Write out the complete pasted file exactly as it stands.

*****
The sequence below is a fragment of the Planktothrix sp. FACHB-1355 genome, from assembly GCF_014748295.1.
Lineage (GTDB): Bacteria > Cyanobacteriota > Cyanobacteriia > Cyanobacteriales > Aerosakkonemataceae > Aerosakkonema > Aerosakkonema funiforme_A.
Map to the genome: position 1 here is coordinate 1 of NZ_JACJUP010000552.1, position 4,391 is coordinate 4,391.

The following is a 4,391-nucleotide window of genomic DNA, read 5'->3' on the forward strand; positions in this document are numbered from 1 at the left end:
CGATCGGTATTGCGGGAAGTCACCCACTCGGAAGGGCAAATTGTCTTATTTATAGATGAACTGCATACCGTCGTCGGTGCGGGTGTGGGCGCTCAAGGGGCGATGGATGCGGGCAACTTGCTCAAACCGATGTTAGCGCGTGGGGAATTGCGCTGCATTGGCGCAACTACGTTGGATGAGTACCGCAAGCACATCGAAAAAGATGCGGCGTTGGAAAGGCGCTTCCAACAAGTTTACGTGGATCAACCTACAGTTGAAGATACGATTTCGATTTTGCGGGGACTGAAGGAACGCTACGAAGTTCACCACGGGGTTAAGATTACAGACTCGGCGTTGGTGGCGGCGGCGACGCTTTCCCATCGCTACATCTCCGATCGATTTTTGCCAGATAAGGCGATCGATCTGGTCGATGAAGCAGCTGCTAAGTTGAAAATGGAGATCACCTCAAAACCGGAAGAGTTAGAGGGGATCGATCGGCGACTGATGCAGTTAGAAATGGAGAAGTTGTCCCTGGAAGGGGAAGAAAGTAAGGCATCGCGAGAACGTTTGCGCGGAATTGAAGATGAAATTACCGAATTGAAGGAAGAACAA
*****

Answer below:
The sequence below is a fragment of the Planktothrix sp. FACHB-1355 genome, from assembly GCF_014748295.1.
Lineage (GTDB): Bacteria > Cyanobacteriota > Cyanobacteriia > Cyanobacteriales > Aerosakkonemataceae > Aerosakkonema > Aerosakkonema funiforme_A.
Map to the genome: position 1 here is coordinate 1 of NZ_JACJUP010000552.1, position 4,391 is coordinate 4,391.

The following is a 4,391-nucleotide window of genomic DNA, read 5'->3' on the forward strand; positions in this document are numbered from 1 at the left end:
CGATCGGTATTGCGGGAAGTCACCCACTCGGAAGGGCAAATTGTCTTATTTATAGATGAACTGCATACCGTCGTCGGTGCGGGTGTGGGCGCTCAAGGGGCGATGGATGCGGGCAACTTGCTCAAACCGATGTTAGCGCGTGGGGAATTGCGCTGCATTGGCGCAACTACGTTGGATGAGTACCGCAAGCACATCGAAAAAGATGCGGCGTTGGAAAGGCGCTTCCAACAAGTTTACGTGGATCAACCTACAGTTGAAGATACGATTTCGATTTTGCGGGGACTGAAGGAACGCTACGAAGTTCACCACGGGGTTAAGATTACAGACTCGGCGTTGGTGGCGGCGGCGACGCTTTCCCATCGCTACATCTCCGATCGATTTTTGCCAGATAAGGCGATCGATCTGGTCGATGAAGCAGCTGCTAAGTTGAAAATGGAGATCACCTCAAAACCGGAAGAGTTAGAGGGGATCGATCGGCGACTGATGCAGTTAGAAATGGAGAAGTTGTCCCTGGAAGGGGAAGAAAGTAAGGCATCGCGAGAACGTTTGCGCGGAATTGAAGATGAAATTACCGAATTGAAGGAAGAACAA